We took a slow boat from Gili Trewangen to Senggigi which took 4 hours to cover a distance that I’m pretty sure I could have swum. We first went to Bagsal on a worryingly overcrowded boat and then waited there for a very confused hour until we finally got on a little mini bus to Senggigi.
Apparently, Senggigi was quite a popular tourist destination until the Bali Bombings happened. This is a shame because it is obvious that it was once very pretty but now looks a bit run down with a lot of empty guest houses and restaurants that have closed. There were a lot of pushy touts around but it was just a random guy on a street corner who pointed us towards the cheapest guest house in town, Sekiki. It was cheap and nasty but we wanted cheap so didn’t really mind. The room was clean and there was a nice outside area.
We used the ‘random man on the street corner’ to help us book a lot of things while we were in Senggigi because we trusted him from that first recommendation and because he wasn’t instantly looking for some money from us. We booked a day trip through him to some waterfalls in the north of Lombok for the next day.
We were picked up at 9am by a lovely guy in a flashy new 4×4 and our first stop was some local markets. It was cool to see a proper, local market and it was absolutely huge. Some people gave us strange looks, probably mystified as to why we would want to go to their market, but most people ignored us and carried on with their business. There were horses and carts outside filled with fruit and veg next to a massive pile of rubbish that was festering with flies in the hot sun. There was an old, decrepit building and inside there were rows and rows of higgledy piggledy stalls selling everything from underwear and rollers, clothes, live chickens and flapping fish. Some of the fish looked fresh and delicious but some of it was rotting and covered with flies. There were stalls with bowls and bowls of dried herbs and spices, pickles things and persevered things and colourful things and hairy things and things that we couldn’t have named if our lives depended on it.
No one spoke a word of English which was nice because it was one of the only markets I’ve been to where I wasn’t pestered to look at their stalls and buy their products, even when we stopped to take photos. It was crazy hot inside the market and the spicy smells mixed with rotting fish made me feel a bit faint but we managed to squeeze our way out to an outside area of the market where ladies squatted over burning coals, cooking chicken and fish. We attempted to buy peanuts a few times but most people just smiled and laugh and shook their head. We finally got some through lots of pointing and smiling and nodding.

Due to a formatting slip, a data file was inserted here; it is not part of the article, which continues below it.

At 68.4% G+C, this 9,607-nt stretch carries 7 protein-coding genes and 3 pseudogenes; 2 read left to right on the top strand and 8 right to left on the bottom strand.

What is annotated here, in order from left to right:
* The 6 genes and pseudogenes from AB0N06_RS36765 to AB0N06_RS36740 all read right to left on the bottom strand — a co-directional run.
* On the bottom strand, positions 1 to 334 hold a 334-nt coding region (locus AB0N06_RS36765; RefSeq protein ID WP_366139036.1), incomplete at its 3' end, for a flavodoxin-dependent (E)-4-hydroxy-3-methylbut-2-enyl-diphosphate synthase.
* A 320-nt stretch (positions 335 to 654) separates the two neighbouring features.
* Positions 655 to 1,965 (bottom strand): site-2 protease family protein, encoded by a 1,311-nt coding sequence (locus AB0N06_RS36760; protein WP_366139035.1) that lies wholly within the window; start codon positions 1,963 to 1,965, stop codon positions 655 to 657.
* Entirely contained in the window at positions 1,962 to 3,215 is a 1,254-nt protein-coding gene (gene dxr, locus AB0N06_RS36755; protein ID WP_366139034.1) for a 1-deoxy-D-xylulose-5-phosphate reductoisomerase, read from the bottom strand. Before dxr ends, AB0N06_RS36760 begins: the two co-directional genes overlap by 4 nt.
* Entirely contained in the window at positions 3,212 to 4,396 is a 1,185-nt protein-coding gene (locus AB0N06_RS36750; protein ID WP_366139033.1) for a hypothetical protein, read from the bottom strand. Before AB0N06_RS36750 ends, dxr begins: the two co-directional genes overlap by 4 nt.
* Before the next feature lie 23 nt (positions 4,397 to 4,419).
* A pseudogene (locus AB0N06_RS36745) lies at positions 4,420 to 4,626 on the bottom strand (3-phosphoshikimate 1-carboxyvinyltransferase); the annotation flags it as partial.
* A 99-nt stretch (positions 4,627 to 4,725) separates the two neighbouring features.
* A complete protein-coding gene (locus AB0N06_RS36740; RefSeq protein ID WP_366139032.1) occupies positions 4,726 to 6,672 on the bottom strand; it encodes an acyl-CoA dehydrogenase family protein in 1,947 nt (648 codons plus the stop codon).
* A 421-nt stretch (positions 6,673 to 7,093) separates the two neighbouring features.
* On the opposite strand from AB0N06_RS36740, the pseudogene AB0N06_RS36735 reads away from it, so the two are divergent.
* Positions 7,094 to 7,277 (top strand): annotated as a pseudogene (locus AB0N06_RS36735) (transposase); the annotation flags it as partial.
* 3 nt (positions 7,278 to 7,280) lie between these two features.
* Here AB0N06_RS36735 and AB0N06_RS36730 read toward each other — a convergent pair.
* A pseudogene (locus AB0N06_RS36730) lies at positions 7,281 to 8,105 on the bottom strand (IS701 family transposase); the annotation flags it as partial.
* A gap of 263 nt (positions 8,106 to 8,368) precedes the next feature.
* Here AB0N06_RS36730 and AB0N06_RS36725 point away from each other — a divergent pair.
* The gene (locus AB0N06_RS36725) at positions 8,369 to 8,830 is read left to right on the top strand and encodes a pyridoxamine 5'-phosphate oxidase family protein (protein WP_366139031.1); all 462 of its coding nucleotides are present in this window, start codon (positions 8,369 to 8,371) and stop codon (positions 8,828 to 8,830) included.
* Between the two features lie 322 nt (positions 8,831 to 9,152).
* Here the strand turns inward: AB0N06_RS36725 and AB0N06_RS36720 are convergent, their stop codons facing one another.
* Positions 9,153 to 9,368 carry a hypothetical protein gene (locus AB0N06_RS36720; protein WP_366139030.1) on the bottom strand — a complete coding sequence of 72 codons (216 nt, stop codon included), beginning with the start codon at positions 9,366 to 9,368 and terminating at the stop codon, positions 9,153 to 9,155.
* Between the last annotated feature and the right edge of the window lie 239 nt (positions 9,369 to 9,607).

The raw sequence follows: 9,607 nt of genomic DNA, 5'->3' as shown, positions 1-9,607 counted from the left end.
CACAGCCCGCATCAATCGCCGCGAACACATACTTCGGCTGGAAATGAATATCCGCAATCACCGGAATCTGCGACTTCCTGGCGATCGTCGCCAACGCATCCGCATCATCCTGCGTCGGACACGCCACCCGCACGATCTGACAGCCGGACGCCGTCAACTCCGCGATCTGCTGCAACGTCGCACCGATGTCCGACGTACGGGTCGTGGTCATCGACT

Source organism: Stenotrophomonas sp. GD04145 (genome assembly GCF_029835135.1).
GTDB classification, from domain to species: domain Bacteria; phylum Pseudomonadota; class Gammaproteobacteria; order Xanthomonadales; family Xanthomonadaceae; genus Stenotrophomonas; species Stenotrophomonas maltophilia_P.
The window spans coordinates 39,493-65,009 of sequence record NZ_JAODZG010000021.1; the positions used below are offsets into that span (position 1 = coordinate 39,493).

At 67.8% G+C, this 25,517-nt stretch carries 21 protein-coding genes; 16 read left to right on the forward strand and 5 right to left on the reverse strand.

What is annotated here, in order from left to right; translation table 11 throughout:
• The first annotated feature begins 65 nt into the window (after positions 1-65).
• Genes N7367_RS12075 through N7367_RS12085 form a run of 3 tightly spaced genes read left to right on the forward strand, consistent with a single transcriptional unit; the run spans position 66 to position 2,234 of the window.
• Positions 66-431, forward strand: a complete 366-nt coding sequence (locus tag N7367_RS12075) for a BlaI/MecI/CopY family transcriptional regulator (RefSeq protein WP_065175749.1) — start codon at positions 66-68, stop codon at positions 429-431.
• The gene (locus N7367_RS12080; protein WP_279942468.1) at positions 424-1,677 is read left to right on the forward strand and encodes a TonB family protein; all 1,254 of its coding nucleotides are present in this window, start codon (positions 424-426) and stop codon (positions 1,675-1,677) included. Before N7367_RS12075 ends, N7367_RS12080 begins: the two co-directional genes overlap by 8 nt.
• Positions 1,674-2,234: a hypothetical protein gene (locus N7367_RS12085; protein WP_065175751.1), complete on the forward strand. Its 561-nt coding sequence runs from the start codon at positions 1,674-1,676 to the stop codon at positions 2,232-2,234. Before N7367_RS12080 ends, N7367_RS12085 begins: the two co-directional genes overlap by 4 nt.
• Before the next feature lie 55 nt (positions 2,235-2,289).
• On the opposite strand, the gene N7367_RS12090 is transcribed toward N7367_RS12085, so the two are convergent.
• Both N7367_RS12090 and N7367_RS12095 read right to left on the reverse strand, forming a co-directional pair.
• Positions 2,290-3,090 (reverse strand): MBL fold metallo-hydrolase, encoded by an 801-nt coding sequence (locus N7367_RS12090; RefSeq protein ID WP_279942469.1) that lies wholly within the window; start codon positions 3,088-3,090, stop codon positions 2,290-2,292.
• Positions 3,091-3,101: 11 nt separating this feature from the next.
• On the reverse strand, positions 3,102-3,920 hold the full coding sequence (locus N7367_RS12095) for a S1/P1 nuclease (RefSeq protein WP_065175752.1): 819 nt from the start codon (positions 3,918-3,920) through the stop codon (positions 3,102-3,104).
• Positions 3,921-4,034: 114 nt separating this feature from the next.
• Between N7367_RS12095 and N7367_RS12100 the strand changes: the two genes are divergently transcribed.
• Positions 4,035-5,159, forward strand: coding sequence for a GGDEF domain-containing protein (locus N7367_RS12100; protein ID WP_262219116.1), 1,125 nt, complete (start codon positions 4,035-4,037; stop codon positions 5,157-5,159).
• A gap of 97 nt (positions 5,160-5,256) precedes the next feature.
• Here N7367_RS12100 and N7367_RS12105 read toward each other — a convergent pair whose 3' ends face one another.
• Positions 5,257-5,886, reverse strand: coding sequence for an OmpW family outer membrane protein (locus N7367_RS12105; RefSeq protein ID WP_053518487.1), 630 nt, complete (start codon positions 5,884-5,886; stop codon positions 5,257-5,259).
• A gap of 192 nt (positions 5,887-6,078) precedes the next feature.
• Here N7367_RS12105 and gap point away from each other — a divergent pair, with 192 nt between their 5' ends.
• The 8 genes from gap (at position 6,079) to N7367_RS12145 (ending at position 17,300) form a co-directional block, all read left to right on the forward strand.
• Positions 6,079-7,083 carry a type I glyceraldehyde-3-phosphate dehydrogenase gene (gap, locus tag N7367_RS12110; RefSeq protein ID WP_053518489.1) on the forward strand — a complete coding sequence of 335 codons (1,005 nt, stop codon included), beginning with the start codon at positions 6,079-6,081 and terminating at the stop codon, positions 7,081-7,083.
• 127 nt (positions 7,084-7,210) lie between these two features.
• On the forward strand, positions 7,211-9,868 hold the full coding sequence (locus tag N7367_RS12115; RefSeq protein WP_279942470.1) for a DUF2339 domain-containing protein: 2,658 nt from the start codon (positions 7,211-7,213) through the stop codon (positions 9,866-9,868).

On our way out, we took some photos of a truck that was so overfull with people that it was almost comical and we noticed that the people on the truck were looking back and taking photos of us which i thought was quite funny and ironic.
We were buying peanuts in the market because our next stop was Monkey Forest. We actually just stopped in a lay-by at the edge of the forest where about 20 greedy monkeys were being fed by tourists. We were a bit nervous at first but soon learnt that if we knelt down with a palm full of nuts, the monkeys would sit next to us and take the nuts from our palms. Most of the monkeys were gentle and calm but the more nervous ones would scratch and snatch and show their teeth so I often ended up just dropping my peanuts and running away.
As Sam bent down to off his peanuts to a monkey, the monkey simply squatted down beside Sam and put his little hand into Sam’s. He didn’t want the nuts but he obviously didn’t want anyone else getting them and he just sat there for a few minutes holding Sam’s hand. It was so cute. The alpha male of the group was really aggressive and would suddenly jump up and scare the monkeys into the trees.
We then had a 2 hour drive up north to the waterfalls but the little villages we passed through and the beautiful mountains that lined the rice paddies made sure the trip went quickly and kept us entertained. And so did our driver who told us his life story when we asked how long he’d been a guide for. It turned out he’d only been working a few weeks because he’d been in rehab with a serious heroin addiction. How do you respond to that!? We decided it would be best to sit their quietly and listen to his story.
It had been gorgeous and sunny all morning but started pouring with rain when we arrived at the waterfall. We hired a guide who led us down a steep muddy track and when the heavens fully opened when we reached the bottom. Within 30 seconds we couldn’t have possibly been any wetter.
The waterfall was amazing. It was probably the biggest I’ve ever seen and some Balinese tourists were splashing around at the bottom. It was beautiful to stand at the bottom of this huge waterfall and in the middle of the rainforest, surrounded by massive cliffs and lush, tropical plants and trees, but we were eager to get out of the pounding rain and made the long walk back up the hills to a nice warm restaurant at the top.
On the way back to Senggigi, we stopped at some scenic spots to take some photos, including one place where we had a view over all three Gili Islands which felt really weird after spending a week on the Gilis, staring up at Lombok and now we were doing the opposite.